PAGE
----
A Counter-Strike: Global Offensive mapmaker has somehow crafted an aim map capable of procedurally generating roughly 30 million unique layouts.
Released on the Steam Workshop last week, each new round of modder Orel's "Rogue Inferno" aim map offers up a completely new arena to shoot it out in using Inferno's props and textures. A starting room lets you choose whether you want a map to be symmetrical, half-symmetrical or otherwise, while there's even a clunky seed picker for saving your favourite configurations.
As Orel's vid notes, this isn't strictly the first procedurally generated map in CS history. Counter-Strike: Source's infamous Havana featured doorways that toggled on or off with each new round, a feature that was fairly reviled for making the map frustrating to play.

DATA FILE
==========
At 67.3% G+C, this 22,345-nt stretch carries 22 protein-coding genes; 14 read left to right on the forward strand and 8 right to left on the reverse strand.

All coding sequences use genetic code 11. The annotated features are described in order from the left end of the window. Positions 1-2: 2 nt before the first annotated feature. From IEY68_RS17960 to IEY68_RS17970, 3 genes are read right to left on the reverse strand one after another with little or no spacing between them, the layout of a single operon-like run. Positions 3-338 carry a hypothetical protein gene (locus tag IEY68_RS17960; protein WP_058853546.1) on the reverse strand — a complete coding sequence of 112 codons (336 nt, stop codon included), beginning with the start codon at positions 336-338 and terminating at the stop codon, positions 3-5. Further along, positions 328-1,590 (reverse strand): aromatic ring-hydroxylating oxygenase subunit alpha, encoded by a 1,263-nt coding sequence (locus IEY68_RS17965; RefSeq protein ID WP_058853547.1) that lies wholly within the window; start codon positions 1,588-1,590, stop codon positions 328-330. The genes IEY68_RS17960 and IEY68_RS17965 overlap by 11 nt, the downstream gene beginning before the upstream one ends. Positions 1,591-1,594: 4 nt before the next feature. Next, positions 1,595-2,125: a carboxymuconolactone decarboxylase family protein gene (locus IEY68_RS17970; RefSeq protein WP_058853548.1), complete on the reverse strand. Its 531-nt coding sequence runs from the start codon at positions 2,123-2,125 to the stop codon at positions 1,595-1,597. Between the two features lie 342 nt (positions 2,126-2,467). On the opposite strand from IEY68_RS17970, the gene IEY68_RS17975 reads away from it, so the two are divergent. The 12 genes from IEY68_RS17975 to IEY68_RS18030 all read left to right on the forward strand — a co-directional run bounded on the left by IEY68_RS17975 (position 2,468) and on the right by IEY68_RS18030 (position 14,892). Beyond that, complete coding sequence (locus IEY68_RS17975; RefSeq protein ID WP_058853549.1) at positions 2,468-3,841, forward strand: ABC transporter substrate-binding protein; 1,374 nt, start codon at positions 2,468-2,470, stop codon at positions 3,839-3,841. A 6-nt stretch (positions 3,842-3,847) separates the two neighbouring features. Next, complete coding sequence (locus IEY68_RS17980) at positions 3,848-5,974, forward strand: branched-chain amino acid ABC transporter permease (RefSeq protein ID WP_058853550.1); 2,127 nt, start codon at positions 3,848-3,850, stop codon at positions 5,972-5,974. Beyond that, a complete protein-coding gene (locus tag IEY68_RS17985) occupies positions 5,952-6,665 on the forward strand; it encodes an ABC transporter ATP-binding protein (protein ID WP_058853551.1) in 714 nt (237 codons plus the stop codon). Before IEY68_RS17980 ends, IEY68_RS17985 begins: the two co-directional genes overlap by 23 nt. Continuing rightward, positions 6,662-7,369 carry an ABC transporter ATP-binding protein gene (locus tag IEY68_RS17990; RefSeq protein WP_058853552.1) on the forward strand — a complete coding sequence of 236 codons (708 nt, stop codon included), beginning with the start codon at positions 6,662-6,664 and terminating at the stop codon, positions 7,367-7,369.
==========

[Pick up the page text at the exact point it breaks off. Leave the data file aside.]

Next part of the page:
Rogue Inferno isn't built as a fully competitive map like Havana. But its procgen ambitions are also much, much grander, moving entire walls and floors with each new variation. I'm no stranger to Source's mapping tools, but even I'm floored by the ingenuity that must've been required to wrangle the ageing engine into millions of potential arenas.
It's also a hell of a sales pitch for an aim map, too. Why bother downloading dozens of new maps to keep your accuracy exercises fresh, when one map will give you all the variations you need? Who knows—maybe, hidden among the countless map layouts, there even exists a map greater than de_Dust2.